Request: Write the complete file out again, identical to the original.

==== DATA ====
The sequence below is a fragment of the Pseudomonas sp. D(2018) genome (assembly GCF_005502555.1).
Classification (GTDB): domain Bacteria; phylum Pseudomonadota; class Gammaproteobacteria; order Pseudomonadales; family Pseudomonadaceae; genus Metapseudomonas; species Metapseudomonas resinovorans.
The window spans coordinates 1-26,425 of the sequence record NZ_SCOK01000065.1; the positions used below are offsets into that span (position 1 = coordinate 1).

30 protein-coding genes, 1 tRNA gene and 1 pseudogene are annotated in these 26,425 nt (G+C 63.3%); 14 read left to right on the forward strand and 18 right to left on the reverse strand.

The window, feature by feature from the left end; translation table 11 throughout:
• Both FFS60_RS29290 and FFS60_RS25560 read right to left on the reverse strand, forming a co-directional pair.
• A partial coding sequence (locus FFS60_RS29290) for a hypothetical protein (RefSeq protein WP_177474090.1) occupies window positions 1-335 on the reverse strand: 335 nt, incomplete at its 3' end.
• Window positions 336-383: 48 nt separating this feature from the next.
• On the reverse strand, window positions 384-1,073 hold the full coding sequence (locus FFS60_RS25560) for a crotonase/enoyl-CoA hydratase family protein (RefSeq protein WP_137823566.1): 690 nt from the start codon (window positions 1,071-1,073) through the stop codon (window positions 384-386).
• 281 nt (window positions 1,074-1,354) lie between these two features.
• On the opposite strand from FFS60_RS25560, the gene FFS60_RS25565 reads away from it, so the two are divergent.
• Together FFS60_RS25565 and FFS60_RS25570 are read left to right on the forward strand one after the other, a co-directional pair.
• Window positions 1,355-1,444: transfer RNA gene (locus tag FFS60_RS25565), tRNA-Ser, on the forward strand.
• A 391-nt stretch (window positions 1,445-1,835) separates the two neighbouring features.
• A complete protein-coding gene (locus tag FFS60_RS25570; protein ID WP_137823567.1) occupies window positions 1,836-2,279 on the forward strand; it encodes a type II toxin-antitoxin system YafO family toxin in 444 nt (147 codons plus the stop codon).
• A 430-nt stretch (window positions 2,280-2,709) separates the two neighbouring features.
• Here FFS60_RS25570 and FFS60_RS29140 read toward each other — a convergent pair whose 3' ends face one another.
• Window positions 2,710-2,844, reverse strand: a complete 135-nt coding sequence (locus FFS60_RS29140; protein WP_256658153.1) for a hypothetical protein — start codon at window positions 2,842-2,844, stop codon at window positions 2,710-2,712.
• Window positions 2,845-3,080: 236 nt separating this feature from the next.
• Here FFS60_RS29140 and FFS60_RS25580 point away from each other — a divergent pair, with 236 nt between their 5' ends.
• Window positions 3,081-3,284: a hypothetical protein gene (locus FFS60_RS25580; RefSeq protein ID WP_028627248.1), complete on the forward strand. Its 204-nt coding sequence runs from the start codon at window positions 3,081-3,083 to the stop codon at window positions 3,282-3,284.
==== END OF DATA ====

The sequence below is a fragment of the Pseudomonas sp. D(2018) genome (assembly GCF_005502555.1).
Classification (GTDB): domain Bacteria; phylum Pseudomonadota; class Gammaproteobacteria; order Pseudomonadales; family Pseudomonadaceae; genus Metapseudomonas; species Metapseudomonas resinovorans.
The window spans coordinates 1-26,425 of the sequence record NZ_SCOK01000065.1; the positions used below are offsets into that span (position 1 = coordinate 1).

30 protein-coding genes, 1 tRNA gene and 1 pseudogene are annotated in these 26,425 nt (G+C 63.3%); 14 read left to right on the forward strand and 18 right to left on the reverse strand.

The window, feature by feature from the left end; translation table 11 throughout:
• Both FFS60_RS29290 and FFS60_RS25560 read right to left on the reverse strand, forming a co-directional pair.
• A partial coding sequence (locus FFS60_RS29290) for a hypothetical protein (RefSeq protein WP_177474090.1) occupies window positions 1-335 on the reverse strand: 335 nt, incomplete at its 3' end.
• Window positions 336-383: 48 nt separating this feature from the next.
• On the reverse strand, window positions 384-1,073 hold the full coding sequence (locus FFS60_RS25560) for a crotonase/enoyl-CoA hydratase family protein (RefSeq protein WP_137823566.1): 690 nt from the start codon (window positions 1,071-1,073) through the stop codon (window positions 384-386).
• 281 nt (window positions 1,074-1,354) lie between these two features.
• On the opposite strand from FFS60_RS25560, the gene FFS60_RS25565 reads away from it, so the two are divergent.
• Together FFS60_RS25565 and FFS60_RS25570 are read left to right on the forward strand one after the other, a co-directional pair.
• Window positions 1,355-1,444: transfer RNA gene (locus tag FFS60_RS25565), tRNA-Ser, on the forward strand.
• A 391-nt stretch (window positions 1,445-1,835) separates the two neighbouring features.
• A complete protein-coding gene (locus tag FFS60_RS25570; protein ID WP_137823567.1) occupies window positions 1,836-2,279 on the forward strand; it encodes a type II toxin-antitoxin system YafO family toxin in 444 nt (147 codons plus the stop codon).
• A 430-nt stretch (window positions 2,280-2,709) separates the two neighbouring features.
• Here FFS60_RS25570 and FFS60_RS29140 read toward each other — a convergent pair whose 3' ends face one another.
• Window positions 2,710-2,844, reverse strand: a complete 135-nt coding sequence (locus FFS60_RS29140; protein WP_256658153.1) for a hypothetical protein — start codon at window positions 2,842-2,844, stop codon at window positions 2,710-2,712.
• Window positions 2,845-3,080: 236 nt separating this feature from the next.
• Here FFS60_RS29140 and FFS60_RS25580 point away from each other — a divergent pair, with 236 nt between their 5' ends.
• Window positions 3,081-3,284: a hypothetical protein gene (locus FFS60_RS25580; RefSeq protein ID WP_028627248.1), complete on the forward strand. Its 204-nt coding sequence runs from the start codon at window positions 3,081-3,083 to the stop codon at window positions 3,282-3,284.